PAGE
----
What a week. Never have we heard so many say so much (and so little) about greenness. We conclude that our consumer culture has been pretty nearly completely greenwashed.
On TV we observe a young couple selecting a 4,000 square foot suburban house (with garage space for multiple vehicles) that has “so many green features.” Energy rated appliances, blah, blah, blah. “Eco-friendly.” Really?
HGTV is running a “Green House Sweepstakes.” First prize is a ‘green’ house in Florida, and a 2009 GMC Sierra Hybrid pickup truck (21 mpg city, 22 mpg highway).
We got tons of spam emails this week – everybody selling green this or that: United Airlines, Smith + Noble (they sell drapes), Crate and Barrel. Same contents, but now in a green package.
I guess this is good, somehow, it’s just hard to see how. Perhaps this means a basic awareness that we have a bit of a problem is now widespread. But it’s difficult not to be cynical.
In our neighborhood, lots of veg gardens have been planted. Home improvement projects this spring feature quite a lot of tankless water heaters and other green home infrastructure. And there is a lot of conversation about what more we can do. Within the well known constructs of contemporary life, most folks are trying to live more thoughtful, less wasteful lives. Good.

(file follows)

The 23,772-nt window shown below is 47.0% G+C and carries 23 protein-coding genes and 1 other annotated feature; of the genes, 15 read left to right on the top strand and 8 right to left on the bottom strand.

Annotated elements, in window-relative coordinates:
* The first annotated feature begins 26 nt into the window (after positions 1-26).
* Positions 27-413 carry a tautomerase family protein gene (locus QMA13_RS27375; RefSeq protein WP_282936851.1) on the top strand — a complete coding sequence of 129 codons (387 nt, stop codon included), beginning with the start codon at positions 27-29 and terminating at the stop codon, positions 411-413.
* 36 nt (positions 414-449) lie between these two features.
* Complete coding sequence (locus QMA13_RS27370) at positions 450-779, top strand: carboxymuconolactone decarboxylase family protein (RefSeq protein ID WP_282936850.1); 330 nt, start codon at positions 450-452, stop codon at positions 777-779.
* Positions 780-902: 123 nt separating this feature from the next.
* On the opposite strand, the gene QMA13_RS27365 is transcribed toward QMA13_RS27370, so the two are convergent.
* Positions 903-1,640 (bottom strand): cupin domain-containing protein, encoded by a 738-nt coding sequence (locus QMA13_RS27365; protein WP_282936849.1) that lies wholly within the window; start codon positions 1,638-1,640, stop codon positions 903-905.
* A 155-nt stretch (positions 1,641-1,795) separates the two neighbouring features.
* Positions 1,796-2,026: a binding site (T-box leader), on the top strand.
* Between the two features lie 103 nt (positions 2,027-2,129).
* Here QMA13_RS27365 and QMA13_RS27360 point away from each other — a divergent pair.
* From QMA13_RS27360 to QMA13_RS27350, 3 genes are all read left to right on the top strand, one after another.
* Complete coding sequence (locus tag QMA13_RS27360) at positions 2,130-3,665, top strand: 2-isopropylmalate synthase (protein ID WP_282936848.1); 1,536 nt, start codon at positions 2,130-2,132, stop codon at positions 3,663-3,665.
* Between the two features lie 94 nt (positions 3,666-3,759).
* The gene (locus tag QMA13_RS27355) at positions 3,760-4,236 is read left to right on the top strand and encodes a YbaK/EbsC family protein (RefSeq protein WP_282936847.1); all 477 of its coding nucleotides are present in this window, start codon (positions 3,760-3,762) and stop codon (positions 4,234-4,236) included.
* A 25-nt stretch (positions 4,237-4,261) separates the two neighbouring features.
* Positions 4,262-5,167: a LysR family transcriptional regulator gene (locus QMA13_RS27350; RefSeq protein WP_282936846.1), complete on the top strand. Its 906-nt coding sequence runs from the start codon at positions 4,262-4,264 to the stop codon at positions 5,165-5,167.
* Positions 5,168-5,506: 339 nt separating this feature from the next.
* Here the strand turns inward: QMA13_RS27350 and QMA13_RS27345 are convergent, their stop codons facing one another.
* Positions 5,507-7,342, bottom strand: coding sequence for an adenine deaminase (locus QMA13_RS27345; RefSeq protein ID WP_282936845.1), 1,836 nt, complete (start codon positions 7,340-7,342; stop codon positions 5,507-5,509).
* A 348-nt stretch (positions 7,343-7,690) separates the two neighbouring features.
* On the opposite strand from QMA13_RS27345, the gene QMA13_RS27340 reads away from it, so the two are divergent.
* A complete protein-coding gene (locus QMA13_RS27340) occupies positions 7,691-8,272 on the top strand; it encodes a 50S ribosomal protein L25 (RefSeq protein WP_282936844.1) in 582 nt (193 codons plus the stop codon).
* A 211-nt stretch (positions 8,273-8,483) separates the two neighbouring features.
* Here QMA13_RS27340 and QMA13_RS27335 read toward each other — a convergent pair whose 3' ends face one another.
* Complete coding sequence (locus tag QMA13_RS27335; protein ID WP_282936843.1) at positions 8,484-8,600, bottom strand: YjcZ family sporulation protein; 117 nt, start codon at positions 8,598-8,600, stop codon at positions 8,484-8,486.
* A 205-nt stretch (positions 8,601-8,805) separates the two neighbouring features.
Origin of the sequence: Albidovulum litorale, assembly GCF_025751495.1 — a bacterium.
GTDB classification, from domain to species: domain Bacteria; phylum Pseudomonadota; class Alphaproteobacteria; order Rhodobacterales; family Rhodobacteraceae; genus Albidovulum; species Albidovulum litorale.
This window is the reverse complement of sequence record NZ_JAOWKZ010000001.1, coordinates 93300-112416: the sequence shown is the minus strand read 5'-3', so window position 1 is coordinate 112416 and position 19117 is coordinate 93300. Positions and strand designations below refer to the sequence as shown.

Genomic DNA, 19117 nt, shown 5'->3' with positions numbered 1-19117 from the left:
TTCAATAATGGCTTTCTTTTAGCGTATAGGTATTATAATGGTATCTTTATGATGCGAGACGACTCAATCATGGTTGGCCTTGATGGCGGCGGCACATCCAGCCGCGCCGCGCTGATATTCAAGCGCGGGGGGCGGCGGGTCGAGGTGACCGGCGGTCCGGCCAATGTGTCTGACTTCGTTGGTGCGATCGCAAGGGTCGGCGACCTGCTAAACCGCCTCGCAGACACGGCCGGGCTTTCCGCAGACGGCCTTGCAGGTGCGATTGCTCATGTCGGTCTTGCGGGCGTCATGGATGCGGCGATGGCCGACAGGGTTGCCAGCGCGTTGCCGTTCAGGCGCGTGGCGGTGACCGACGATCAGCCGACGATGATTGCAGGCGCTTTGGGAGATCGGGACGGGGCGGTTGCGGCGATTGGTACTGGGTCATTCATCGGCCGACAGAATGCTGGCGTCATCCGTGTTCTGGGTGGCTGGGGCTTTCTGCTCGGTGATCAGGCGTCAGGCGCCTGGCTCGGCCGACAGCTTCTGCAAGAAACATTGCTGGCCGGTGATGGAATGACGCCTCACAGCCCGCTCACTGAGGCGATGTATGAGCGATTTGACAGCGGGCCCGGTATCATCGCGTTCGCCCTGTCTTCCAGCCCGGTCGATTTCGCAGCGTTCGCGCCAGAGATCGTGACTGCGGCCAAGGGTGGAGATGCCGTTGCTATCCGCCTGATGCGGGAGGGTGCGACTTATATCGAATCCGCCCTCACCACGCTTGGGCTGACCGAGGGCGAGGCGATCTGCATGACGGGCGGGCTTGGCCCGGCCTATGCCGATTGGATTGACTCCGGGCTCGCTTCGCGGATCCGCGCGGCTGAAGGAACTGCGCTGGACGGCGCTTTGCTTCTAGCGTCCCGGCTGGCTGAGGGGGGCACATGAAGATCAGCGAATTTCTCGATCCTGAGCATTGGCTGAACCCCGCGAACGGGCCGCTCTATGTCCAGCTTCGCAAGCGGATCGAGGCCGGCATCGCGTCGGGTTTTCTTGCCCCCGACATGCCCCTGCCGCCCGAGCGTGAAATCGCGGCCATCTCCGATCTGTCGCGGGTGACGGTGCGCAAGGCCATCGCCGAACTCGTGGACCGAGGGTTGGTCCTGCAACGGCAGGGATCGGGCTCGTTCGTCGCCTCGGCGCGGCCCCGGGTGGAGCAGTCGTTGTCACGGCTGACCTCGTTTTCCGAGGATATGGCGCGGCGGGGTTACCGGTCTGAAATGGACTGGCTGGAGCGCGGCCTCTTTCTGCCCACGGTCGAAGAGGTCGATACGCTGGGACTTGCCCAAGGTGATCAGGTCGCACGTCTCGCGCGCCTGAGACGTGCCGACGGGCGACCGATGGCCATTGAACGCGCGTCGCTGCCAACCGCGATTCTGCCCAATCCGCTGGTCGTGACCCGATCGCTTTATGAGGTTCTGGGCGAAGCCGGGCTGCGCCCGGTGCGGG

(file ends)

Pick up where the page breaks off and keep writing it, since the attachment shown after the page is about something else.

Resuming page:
But I find myself coming back to an old question: what will it take? We need many orders of magnitude of change in order to imagine and construct the next city. What will it take to make this happen?
There is no question about the fact that we live in a variety of forms of human community that are archaic, unsupportable, increasingly unuseable. And there is no question about the speed at which this will become even worse – really fast. Faster, in fact, than we can respond, talk about it, pass laws, remake our urban places, make a transition to what we imagine comes next.
So it was quite a week. Lots of conversations, even more greenwashing. Maybe Earth Week next year should include some kind of real challenge. Like this: sell your car(s). Take the bus, walk, ride your bike, take the train. But sell your car.
No bus nearby? No train? Can’t walk to get what you need? Time for the next city.